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How knowledge is governed – or how it ought to be governed – is related to how knowledge is created and valued in society. Academic research largely relies on an extractive model of knowledge creation, where social and natural “capital” are collected and channelled into a linear process to create tangible and intangible products and new ideas. Establishing intellectual property rights to the products of academic research has become an accepted part of the academic enterprise, particularly within university-corporate partnerships.
But how does one determine rights to academic research and innovation when these are based on the long-held knowledge and traditions of Indigenous and local communities, such as Indigenous traditional medicines, or cultural heritage? How well or poorly do academic institutions address collaborative knowledge creation, and sharing of associated rights and responsibilities beyond the corporate partnership model? Such questions raise complex philosophical, ethical, legal and political issues being explored at POLIS around who owns, has access to, and benefits from creating, mobilizing and immobilizing knowledge.
Related Projects and Initiatives
- Code of Ethics of the International Society of Ethnobiology completed in 2006 with in-kind support from POLIS and research assistance from the LE,NONET Project
- Ethics Toolkit, currently under development by the International Society of Ethnobiology and led by Kelly Bannister
- Copyrighting the Past? Emerging Intellectual Property Rights in Archaeology, a paper written by George Nicholas and Kelly Bannister that inspired the Intellectual Property Issues in Cultural Heritage Project
- Intellectual Property Issues in Cultural Heritage Project, a SSHRC-funded MCRI project based at SFU with support from POLIS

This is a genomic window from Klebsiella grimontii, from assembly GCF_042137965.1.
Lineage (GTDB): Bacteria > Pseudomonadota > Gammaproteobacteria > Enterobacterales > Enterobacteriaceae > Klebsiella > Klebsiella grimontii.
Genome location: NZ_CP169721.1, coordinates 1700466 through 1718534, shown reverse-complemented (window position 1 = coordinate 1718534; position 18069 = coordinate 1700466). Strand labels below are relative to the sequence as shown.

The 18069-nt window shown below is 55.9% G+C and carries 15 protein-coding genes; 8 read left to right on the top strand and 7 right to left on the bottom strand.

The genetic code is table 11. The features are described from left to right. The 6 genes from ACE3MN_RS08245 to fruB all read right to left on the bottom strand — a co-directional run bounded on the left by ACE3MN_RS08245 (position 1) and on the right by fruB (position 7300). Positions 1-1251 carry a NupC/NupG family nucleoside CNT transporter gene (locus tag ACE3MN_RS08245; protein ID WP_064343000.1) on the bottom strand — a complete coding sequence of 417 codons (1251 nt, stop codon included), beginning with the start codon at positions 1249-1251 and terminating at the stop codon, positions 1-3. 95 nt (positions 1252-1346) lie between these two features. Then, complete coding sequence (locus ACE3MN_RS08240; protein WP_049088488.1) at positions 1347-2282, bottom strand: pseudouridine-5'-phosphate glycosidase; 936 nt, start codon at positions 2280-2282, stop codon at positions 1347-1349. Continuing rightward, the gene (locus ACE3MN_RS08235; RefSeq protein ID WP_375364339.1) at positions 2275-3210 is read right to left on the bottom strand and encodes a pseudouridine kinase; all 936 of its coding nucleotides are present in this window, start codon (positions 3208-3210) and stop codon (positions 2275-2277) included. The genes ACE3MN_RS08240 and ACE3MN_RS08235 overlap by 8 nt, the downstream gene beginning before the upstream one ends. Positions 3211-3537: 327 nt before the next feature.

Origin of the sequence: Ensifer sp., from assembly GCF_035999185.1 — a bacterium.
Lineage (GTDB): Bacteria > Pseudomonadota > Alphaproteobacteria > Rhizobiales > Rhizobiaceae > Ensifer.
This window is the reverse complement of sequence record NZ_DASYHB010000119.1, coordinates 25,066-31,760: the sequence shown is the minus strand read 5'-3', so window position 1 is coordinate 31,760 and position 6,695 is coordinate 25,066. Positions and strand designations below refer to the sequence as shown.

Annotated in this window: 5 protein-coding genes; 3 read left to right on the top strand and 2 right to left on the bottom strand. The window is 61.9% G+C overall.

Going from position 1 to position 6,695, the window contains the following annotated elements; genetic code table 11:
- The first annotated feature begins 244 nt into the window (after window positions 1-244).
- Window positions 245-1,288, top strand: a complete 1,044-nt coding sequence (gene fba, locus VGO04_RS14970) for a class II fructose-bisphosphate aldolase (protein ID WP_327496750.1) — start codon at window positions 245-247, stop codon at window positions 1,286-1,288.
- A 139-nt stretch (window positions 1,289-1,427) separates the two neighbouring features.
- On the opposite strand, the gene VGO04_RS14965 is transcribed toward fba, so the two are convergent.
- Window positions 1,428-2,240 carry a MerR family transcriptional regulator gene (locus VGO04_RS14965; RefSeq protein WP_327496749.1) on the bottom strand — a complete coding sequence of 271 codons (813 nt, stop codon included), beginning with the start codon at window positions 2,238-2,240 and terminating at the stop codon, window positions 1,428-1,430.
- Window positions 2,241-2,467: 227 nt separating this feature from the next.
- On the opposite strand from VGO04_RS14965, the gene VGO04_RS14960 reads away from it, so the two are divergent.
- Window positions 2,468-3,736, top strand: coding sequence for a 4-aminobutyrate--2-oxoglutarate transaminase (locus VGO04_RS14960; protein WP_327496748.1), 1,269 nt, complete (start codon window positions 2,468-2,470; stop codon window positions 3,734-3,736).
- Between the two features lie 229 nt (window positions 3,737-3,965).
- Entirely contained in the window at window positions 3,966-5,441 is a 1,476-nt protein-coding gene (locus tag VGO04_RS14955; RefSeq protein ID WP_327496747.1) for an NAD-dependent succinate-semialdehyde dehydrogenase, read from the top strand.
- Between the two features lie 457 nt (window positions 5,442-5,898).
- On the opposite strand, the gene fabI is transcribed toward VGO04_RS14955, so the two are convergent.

- Non-legal Instruments for Protection of Intangible Cultural Heritage: Key Roles for Ethical Codes and Community Protocols, a forthcoming book chapter by Kelly Bannister as part of the Project for Protection and Repatriation of First Nations Cultural Heritage in Canada
- The Commons Conference, co-sponsored by POLIS in April 2006 as part of the former Forum on Privatization and the Public Domain
- Mobilizing Traditional Knowledge and Expertise for Decision-Making on Biodiversity by Kelly Bannister and Preston Hardison for the consultative process towards an International Mechanism Of Scientific Expertise on Biodiversity (IMoSEB)
- Mechanisms for Compliance with Access and Benefit-sharing by the Academic Research Community and Lessons for Access and Benefit-sharing: Academic Policies, Community Protocols and Community-level Prior Informed Consent background papers by Kelly Bannister for the Convention on Biological Diversity initiative on Access to Genetic Resources and Benefit Sharing
- Knowledgemobilization.net, a network to explore ways to support collaborative research and learning
- Canadian Centre for Knowledge Mobilization, an alliance of researchers, practitioners, policy analysts and others working to bring research knowledge to decision makers
Page last updated: 02/03/2013